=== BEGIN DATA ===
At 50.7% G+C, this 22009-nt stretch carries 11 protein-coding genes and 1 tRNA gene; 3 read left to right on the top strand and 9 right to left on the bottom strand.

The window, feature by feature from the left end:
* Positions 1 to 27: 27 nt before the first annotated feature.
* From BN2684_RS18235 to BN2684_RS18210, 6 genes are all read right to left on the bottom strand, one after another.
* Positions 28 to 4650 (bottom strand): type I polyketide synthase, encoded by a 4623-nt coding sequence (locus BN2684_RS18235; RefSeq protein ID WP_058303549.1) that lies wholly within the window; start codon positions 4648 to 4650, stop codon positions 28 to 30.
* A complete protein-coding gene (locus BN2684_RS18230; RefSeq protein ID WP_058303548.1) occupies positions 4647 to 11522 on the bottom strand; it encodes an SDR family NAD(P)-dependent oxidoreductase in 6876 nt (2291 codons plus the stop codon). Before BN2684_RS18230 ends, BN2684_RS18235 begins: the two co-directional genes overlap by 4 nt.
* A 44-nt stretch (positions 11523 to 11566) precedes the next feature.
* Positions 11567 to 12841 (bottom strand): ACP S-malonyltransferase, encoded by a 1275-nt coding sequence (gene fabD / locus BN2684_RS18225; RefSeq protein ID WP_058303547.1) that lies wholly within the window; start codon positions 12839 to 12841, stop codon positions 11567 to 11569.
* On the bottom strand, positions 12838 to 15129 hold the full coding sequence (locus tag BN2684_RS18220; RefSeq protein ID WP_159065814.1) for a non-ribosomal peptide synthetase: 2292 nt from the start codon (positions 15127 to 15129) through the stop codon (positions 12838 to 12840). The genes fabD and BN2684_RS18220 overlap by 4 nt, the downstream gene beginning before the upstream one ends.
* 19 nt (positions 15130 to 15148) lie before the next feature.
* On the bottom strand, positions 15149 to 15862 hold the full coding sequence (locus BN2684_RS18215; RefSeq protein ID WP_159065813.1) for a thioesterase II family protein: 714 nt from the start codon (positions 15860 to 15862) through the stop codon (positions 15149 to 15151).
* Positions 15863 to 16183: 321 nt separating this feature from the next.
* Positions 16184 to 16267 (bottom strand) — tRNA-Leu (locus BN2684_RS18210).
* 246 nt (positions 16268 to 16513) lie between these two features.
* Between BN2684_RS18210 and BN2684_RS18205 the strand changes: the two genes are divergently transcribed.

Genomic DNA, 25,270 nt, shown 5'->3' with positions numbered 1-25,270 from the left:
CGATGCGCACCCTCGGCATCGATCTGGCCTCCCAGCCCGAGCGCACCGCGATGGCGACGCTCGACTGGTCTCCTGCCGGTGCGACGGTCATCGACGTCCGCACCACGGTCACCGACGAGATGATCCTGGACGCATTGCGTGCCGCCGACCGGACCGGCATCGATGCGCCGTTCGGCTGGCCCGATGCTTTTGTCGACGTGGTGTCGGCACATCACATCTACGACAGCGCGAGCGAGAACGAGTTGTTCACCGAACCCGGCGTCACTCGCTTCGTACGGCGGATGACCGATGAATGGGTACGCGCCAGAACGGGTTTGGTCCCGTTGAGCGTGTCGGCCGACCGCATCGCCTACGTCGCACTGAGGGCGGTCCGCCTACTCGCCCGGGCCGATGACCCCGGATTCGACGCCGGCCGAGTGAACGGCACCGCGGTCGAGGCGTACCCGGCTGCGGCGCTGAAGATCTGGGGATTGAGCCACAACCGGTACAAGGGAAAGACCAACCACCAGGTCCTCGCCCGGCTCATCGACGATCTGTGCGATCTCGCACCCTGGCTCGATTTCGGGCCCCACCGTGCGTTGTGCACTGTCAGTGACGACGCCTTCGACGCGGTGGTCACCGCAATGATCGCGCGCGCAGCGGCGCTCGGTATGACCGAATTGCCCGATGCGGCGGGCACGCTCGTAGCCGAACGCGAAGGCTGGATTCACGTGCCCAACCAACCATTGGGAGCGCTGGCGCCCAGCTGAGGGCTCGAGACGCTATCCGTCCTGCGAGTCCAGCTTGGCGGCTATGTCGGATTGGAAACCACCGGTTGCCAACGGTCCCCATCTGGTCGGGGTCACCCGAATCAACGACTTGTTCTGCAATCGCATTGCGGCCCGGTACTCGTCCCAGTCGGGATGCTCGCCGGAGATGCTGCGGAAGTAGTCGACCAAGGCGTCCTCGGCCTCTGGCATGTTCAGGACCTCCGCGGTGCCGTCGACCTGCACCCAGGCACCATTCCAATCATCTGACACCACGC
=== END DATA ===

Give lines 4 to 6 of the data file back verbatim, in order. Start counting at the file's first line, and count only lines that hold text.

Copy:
* From BN2684_RS18235 to BN2684_RS18210, 6 genes are all read right to left on the bottom strand, one after another.
* Positions 28 to 4650 (bottom strand): type I polyketide synthase, encoded by a 4623-nt coding sequence (locus BN2684_RS18235; RefSeq protein ID WP_058303549.1) that lies wholly within the window; start codon positions 4648 to 4650, stop codon positions 28 to 30.
* A complete protein-coding gene (locus BN2684_RS18230; RefSeq protein ID WP_058303548.1) occupies positions 4647 to 11522 on the bottom strand; it encodes an SDR family NAD(P)-dependent oxidoreductase in 6876 nt (2291 codons plus the stop codon). Before BN2684_RS18230 ends, BN2684_RS18235 begins: the two co-directional genes overlap by 4 nt.